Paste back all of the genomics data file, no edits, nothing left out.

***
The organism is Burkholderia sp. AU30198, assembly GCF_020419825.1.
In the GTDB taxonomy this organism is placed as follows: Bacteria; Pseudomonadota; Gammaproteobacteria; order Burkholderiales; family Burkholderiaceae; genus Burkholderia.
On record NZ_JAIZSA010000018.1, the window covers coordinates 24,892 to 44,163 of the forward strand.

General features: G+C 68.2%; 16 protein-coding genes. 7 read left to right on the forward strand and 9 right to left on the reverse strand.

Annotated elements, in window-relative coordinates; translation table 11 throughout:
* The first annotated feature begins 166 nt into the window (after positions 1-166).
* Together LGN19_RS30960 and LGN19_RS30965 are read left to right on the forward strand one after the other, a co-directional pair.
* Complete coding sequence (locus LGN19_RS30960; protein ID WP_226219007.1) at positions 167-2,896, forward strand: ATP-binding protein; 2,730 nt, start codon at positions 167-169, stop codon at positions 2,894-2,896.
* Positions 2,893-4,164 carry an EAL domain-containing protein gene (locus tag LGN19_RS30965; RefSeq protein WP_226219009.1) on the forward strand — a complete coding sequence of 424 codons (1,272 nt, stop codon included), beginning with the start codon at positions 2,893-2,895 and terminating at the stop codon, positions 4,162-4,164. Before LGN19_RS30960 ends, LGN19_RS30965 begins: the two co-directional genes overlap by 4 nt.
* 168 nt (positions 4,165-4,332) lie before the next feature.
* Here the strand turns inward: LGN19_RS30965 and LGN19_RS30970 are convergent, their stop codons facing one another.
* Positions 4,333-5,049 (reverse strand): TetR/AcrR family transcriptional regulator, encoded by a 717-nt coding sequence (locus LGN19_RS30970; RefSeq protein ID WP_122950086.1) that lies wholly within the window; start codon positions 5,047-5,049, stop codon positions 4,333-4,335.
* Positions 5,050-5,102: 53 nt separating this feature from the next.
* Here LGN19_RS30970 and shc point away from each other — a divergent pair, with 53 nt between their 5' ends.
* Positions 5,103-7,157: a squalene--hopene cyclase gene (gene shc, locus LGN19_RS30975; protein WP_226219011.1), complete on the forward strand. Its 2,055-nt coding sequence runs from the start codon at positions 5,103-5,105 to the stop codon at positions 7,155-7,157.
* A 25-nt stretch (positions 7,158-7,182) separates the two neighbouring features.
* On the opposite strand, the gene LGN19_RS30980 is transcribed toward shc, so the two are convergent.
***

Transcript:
The organism is Burkholderia sp. AU30198, assembly GCF_020419825.1.
In the GTDB taxonomy this organism is placed as follows: Bacteria; Pseudomonadota; Gammaproteobacteria; order Burkholderiales; family Burkholderiaceae; genus Burkholderia.
On record NZ_JAIZSA010000018.1, the window covers coordinates 24,892 to 44,163 of the forward strand.

General features: G+C 68.2%; 16 protein-coding genes. 7 read left to right on the forward strand and 9 right to left on the reverse strand.

Annotated elements, in window-relative coordinates; translation table 11 throughout:
* The first annotated feature begins 166 nt into the window (after positions 1-166).
* Together LGN19_RS30960 and LGN19_RS30965 are read left to right on the forward strand one after the other, a co-directional pair.
* Complete coding sequence (locus LGN19_RS30960; protein ID WP_226219007.1) at positions 167-2,896, forward strand: ATP-binding protein; 2,730 nt, start codon at positions 167-169, stop codon at positions 2,894-2,896.
* Positions 2,893-4,164 carry an EAL domain-containing protein gene (locus tag LGN19_RS30965; RefSeq protein WP_226219009.1) on the forward strand — a complete coding sequence of 424 codons (1,272 nt, stop codon included), beginning with the start codon at positions 2,893-2,895 and terminating at the stop codon, positions 4,162-4,164. Before LGN19_RS30960 ends, LGN19_RS30965 begins: the two co-directional genes overlap by 4 nt.
* 168 nt (positions 4,165-4,332) lie before the next feature.
* Here the strand turns inward: LGN19_RS30965 and LGN19_RS30970 are convergent, their stop codons facing one another.
* Positions 4,333-5,049 (reverse strand): TetR/AcrR family transcriptional regulator, encoded by a 717-nt coding sequence (locus LGN19_RS30970; RefSeq protein ID WP_122950086.1) that lies wholly within the window; start codon positions 5,047-5,049, stop codon positions 4,333-4,335.
* Positions 5,050-5,102: 53 nt separating this feature from the next.
* Here LGN19_RS30970 and shc point away from each other — a divergent pair, with 53 nt between their 5' ends.
* Positions 5,103-7,157: a squalene--hopene cyclase gene (gene shc, locus LGN19_RS30975; protein WP_226219011.1), complete on the forward strand. Its 2,055-nt coding sequence runs from the start codon at positions 5,103-5,105 to the stop codon at positions 7,155-7,157.
* A 25-nt stretch (positions 7,158-7,182) separates the two neighbouring features.
* On the opposite strand, the gene LGN19_RS30980 is transcribed toward shc, so the two are convergent.